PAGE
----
By Pamela Morse
For The Birmingham News
Good theater takes you to a place you’ve never been. Great theater takes you to a place place you’d never want to go, and makes you glad you went there. That’s what makes Frank McGuinness’s “Someone Who’ll Watch Over Me” a great play.
A concrete room in Beirut where three men remain chained to a wall, captive in some unseen war, is clearly a place nobody would want to be. But when the third act finally wraps up, you’ll thank McGuinness for the long and arduous trip.
The second production of City Equity Theatre, “Someone” opened Thursday in the makeshift space of The Playhouse in downtown Birmingham, with only a small audience of theatrefolk in attendance.
Eerily timely and still-unfortunately- timeless, the 1992 play is set against the stark walls of a cell. The only characters are an Irish journalist, an American doctor, and a British literature professor.
As the robust American, Alan Gardner, co-founder and co-artistic director of City Equity turns in a strong performance. He is matched by Jonathan Fuller, who plays the Englishman with a winning mix of timidity and strength.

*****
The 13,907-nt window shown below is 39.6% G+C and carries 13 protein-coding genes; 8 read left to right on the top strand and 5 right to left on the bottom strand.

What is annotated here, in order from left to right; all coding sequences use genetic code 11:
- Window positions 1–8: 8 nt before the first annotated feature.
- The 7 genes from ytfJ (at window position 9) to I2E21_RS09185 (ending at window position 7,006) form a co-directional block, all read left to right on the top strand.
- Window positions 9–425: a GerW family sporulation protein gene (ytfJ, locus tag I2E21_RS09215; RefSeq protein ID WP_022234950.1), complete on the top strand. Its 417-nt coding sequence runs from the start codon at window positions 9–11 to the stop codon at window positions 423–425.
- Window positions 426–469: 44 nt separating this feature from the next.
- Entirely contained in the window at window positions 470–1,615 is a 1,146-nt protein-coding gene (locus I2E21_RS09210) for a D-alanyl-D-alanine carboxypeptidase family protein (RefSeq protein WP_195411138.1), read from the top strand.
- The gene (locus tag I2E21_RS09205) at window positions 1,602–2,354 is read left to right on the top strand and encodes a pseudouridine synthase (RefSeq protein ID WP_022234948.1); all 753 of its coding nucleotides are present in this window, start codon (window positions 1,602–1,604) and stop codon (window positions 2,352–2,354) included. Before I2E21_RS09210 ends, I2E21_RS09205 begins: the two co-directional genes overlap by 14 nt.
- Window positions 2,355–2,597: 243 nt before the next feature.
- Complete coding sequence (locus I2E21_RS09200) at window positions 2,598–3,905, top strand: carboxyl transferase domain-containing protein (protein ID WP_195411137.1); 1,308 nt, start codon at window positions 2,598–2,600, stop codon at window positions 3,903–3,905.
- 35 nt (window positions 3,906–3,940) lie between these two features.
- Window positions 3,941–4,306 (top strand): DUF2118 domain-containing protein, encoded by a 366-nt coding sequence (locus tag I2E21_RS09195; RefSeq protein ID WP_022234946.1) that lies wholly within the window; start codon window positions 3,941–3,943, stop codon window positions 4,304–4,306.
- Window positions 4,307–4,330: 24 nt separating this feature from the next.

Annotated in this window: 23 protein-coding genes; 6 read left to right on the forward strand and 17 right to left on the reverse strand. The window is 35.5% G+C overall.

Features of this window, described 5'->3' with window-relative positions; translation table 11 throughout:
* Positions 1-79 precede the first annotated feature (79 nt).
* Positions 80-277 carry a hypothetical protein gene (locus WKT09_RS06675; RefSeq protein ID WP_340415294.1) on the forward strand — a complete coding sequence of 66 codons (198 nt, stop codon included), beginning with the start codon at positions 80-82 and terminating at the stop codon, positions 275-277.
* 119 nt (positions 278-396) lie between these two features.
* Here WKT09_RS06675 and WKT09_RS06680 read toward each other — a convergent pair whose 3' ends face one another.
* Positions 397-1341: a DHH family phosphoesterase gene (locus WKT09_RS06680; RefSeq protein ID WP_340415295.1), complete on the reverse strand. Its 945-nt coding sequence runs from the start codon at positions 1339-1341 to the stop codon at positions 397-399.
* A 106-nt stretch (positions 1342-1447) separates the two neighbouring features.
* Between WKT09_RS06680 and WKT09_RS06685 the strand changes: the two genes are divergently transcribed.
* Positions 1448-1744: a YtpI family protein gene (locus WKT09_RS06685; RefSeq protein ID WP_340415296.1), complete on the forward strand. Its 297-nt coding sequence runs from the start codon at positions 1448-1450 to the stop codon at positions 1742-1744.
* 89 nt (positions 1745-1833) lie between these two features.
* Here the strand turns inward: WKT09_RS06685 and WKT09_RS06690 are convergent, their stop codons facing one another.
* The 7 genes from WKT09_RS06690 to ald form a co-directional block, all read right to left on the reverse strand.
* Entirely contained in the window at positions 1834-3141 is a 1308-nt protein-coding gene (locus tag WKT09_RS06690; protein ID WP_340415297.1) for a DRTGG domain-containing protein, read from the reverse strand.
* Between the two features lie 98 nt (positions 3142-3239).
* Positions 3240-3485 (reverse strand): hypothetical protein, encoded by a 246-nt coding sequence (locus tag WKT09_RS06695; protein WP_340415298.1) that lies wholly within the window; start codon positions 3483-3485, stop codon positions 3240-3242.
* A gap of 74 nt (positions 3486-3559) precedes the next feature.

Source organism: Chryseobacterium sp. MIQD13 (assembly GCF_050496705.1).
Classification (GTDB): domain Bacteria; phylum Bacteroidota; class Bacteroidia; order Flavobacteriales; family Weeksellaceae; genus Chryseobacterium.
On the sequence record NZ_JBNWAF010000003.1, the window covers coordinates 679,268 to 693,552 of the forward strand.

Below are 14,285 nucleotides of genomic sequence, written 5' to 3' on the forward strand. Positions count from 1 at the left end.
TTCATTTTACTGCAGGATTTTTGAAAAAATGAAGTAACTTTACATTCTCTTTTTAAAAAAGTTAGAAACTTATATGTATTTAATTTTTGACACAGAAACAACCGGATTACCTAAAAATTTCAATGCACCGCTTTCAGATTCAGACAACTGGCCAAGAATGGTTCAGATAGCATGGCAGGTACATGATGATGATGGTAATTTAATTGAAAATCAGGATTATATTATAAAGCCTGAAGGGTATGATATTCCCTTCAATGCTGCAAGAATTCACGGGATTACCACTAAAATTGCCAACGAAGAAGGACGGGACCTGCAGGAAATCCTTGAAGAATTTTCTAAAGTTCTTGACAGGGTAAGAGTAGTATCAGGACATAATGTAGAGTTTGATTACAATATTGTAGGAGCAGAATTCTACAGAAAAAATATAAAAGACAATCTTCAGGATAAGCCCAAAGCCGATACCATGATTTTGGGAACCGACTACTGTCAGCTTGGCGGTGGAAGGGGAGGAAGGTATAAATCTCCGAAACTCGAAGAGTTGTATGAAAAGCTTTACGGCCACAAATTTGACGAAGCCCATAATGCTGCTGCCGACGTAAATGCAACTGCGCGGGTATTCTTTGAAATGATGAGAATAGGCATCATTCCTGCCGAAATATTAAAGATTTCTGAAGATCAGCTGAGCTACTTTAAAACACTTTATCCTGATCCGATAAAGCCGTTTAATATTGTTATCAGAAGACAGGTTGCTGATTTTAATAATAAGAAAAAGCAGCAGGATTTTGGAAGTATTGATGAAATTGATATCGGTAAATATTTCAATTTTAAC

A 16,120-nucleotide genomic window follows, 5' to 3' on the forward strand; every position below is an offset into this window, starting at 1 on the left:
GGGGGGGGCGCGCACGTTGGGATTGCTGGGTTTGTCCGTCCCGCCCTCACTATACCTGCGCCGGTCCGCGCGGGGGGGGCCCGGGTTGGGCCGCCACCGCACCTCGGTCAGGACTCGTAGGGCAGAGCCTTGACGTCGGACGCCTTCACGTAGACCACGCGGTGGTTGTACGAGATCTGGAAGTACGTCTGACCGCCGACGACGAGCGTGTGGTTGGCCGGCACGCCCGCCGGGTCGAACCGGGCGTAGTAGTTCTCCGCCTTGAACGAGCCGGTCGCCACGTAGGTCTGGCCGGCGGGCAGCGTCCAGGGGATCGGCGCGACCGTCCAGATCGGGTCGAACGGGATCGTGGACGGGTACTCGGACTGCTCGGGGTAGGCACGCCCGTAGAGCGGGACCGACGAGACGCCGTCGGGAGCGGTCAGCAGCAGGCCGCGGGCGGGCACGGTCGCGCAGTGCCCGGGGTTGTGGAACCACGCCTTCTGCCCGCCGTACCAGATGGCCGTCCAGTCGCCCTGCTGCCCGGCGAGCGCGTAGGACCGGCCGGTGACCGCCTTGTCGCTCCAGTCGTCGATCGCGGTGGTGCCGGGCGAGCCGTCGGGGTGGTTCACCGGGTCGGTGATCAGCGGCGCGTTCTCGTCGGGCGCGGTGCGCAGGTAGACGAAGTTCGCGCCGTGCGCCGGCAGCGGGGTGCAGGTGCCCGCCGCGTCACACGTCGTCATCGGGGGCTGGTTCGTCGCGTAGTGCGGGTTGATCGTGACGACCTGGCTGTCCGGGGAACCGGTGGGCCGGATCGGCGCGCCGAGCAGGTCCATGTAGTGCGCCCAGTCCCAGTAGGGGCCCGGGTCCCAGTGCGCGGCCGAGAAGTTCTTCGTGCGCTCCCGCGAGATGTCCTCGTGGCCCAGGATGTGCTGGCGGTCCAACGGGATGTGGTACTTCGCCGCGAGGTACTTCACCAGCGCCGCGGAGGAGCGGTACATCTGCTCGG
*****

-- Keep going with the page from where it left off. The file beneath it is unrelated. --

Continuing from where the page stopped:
It is the performance of UAB Professor Dennis McLernon that sneaks up on you. In the first act, McLernon seems to be all bluster and Irish brogue, but, by the end of the second act , he takes on new dimensions and stealthily begins to steal this smart show.
Based on this production it would appear that City Equity Theatre is out to prove to Birmingham that Equity means something. Directed by and starring only members f Actors Equity Association, this production is clearly not the work of amateurs.
York has assembled a serious cast to put on a serious play, on an unlikely stage in the back of a prop and costume shop. “Someone” is reminiscent of the fine shows staged by the short-lived Birmingham Repertory Theatre more than a decade ago.
McGuinness’s Tony-nominated play, critically acclaimed here and abroad, is based on the true story of kidnapped Irishman, Brian Keenan, who spent four years as a hostage in Lebanon. The play also has threads of autobiography: McGuinness is am Irish professor who specialized in middle and old English, like his British character.
The only flaws in the opening night performance were that some of the lines were lost, and that the rumble of trucks passing on Third Avenue North swallowed a few more lines of dialogue in the play in which the words are everything. The whispering can be remedied: the traffic noise will only get worse, especially on nights when the Alabama Theatre across the street is abuzz.
City Equity Theatre has invested vast amounts of time and talent into this production. A reciprocal investment is being asked on the part of the audience.
“Someone” runs almost three hours, and requires a substantial amount of thought and attention. We think it’s worth it.